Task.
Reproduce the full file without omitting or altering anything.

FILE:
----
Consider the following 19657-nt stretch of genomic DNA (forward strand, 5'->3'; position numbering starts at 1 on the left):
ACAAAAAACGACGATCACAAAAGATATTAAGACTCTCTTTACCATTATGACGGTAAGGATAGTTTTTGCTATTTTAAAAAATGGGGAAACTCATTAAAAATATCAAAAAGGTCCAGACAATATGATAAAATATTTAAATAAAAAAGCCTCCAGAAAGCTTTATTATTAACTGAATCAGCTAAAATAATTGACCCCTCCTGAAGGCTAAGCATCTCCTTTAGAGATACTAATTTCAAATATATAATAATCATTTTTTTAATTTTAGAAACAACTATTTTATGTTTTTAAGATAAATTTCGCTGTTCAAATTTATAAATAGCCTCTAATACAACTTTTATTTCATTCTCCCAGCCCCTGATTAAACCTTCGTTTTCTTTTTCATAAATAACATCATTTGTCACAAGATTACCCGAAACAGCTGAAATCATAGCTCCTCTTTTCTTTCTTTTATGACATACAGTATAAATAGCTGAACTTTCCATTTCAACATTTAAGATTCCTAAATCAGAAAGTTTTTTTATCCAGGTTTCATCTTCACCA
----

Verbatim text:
Consider the following 19657-nt stretch of genomic DNA (forward strand, 5'->3'; position numbering starts at 1 on the left):
ACAAAAAACGACGATCACAAAAGATATTAAGACTCTCTTTACCATTATGACGGTAAGGATAGTTTTTGCTATTTTAAAAAATGGGGAAACTCATTAAAAATATCAAAAAGGTCCAGACAATATGATAAAATATTTAAATAAAAAAGCCTCCAGAAAGCTTTATTATTAACTGAATCAGCTAAAATAATTGACCCCTCCTGAAGGCTAAGCATCTCCTTTAGAGATACTAATTTCAAATATATAATAATCATTTTTTTAATTTTAGAAACAACTATTTTATGTTTTTAAGATAAATTTCGCTGTTCAAATTTATAAATAGCCTCTAATACAACTTTTATTTCATTCTCCCAGCCCCTGATTAAACCTTCGTTTTCTTTTTCATAAATAACATCATTTGTCACAAGATTACCCGAAACAGCTGAAATCATAGCTCCTCTTTTCTTTCTTTTATGACATACAGTATAAATAGCTGAACTTTCCATTTCAACATTTAAGATTCCTAAATCAGAAAGTTTTTTTATCCAGGTTTCATCTTCACCA